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Figarock around the clock

Santa Fe
The Crosby Theater
07/10/2021 -  & July 14, 23, August 3, 10, 14, 18, 21, 24, 27, 2021
Wolfgang Amadeus Mozart: Le nozze di Figaro, K. 492
Vanessa Vasquez (Countess Almaviva), Ying Fan (Susanna), Megan Marino (Cherubino), Samuel Dale Johnson (Count Almaviva), Nicholas Brownlee (Figaro), Patrick Carfizzi (Don Bartolo), Susanne Mentzer (Marcellina), Lindsay Kate Brown (Marcellina, Aug, 24 & 27), Brenton Ryan (Don Basilio), James Creswell (Antonio), Thomas Cilluffo (Don Curzio), Cheyanne Coss (Barbarina), Alaysha Fox, Ruby Dibble (Bridesmaids)
Santa Fe Opera Chorus, Susanne Sheston (Chorus Mistress), Santa Fe Opera Orchestra, Harry Bicket (Conductor)
Laurent Pelly (Stage Direction), Chantal Thomas (Scenic Design), Jean-Jacques Delmotte (Costume Design), Duane Schuler (Lighting Design)

Y. Fan (© Curtis Brown for SFO)

After almost two years of darkness, Santa Fe’s spectacular opera house turned the lights back on last night to an ecstatic audience. The launching of the sixty-fourth season was marked by musical quality, a palpable sense of normalcy despite face coverings, laid back Southwestern elegance – or absence thereof – with dressy cowboy outfits, shimmering evening gowns, and, yes, baggy shorts and Birkenstock sandals, Hawaiian shirts and flip-flops.

Acclaimed French director Laurent Pelly is an habitué of Santa Fe Opera: Massenet’s Cendrillon in 2006, La Traviata in 2009, Donizetti’s Don Pasquale in 2014, and Bernstein’s Candide in 2018. This season, he returns to New Mexico with an effervescent and commendably stylish Marriage of Figaro. Moving the action to the 1940s is certainly not reprehensible, but the true qualities of Pelly’s staging lie elsewhere. Remaining within the time constraint imposed by Beaumarchais’ subversive comedy: The Mad Day, or The Marriage of Figaro, Pelly wants to make sure we remember that the action takes place in one day. For this purpose, he uses a large array of cogwheels of various sizes. All rotate smoothly until some insubordinate valet decides to disrupt the well-greased mechanism of social classes. Figaro had warned us in the first act: “If you would dance, my pretty Count, I’ll play the tune on my little guitar.” Hats off, Monsieur Pelly.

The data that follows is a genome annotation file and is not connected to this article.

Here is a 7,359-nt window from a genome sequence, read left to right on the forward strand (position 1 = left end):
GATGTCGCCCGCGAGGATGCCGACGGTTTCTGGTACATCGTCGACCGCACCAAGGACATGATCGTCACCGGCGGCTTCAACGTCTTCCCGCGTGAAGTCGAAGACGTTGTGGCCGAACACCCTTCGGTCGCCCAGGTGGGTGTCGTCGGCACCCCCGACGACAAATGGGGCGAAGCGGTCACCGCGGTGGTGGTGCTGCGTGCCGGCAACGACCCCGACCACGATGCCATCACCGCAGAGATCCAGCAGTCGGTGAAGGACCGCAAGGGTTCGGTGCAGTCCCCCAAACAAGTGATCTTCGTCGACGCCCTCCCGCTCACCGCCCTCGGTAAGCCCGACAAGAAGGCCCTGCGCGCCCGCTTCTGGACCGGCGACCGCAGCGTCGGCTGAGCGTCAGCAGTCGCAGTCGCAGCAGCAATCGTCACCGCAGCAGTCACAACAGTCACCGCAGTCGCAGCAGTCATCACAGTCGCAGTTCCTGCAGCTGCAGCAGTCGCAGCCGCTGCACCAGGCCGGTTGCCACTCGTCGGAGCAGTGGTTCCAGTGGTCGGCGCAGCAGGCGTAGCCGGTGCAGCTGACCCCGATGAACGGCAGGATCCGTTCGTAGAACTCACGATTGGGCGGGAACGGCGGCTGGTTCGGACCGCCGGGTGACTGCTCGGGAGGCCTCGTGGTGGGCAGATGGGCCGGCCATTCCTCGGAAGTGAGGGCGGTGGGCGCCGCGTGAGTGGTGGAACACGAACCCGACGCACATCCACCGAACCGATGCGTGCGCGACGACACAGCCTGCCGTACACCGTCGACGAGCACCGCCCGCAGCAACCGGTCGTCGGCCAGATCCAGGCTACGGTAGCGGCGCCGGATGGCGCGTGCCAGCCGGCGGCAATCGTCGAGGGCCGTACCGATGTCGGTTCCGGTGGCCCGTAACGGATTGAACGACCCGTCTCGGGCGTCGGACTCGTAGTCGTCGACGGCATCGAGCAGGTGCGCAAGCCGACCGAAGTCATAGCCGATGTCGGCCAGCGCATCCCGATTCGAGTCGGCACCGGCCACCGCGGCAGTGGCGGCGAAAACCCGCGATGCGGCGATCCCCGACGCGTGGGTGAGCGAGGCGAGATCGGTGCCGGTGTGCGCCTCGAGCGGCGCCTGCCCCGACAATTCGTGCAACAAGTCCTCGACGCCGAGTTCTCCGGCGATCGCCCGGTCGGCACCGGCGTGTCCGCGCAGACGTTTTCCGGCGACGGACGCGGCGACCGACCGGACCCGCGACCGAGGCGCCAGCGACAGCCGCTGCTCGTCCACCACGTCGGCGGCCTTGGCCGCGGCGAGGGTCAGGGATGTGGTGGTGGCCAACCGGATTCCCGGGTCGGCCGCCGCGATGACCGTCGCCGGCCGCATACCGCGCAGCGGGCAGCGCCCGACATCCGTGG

The assembled singing cast is praiseworthy, receiving a well-deserved ovation at curtain calls. Former SFO apprentice singer Nicholas Brownlee is a characterful Figaro, insolent and likeable to perfection. His firm-toned bass-baritone projects with exceptional clarity and vigor. Ying Fan is a most enchanting Susanna, delectable and provocative, with a sparkling soprano. Vanessa Vasquez also garners loud applause. Her Countess is radiant, noble, with a golden tone of voice. "Porgi, amor..." and “Dove sono...” are sung with melting simplicity and style. Baritone Samuel Dale Johnson is firm and virile, giving a dark, sharply defined reading of Count Almaviva. Megan Marino gives a well-contrasted and vivacious account of Cherubino. All supporting roles are valuable assets to the singing quality of this production. Patrick Carfizzi sings a fast and agile “La vendetta.” Susanne Mentzer has often sung trouser roles and excelled in Cherubino. Here, she is a perfectly frivolous Marcellina. Brenton Ryan is a fine Don Basilio, unfortunately, deprived of his Act IV aria, as is often the case, while Cheyanne Coss is a delightful Barbarina.

In the pit, the Santa Fe Opera Orchestra under Harry Bicket delivers a routine, honorable performance. The cloudiness of focus leads at times to a bland result.

Santa Fe Opera

Christian Dalzon



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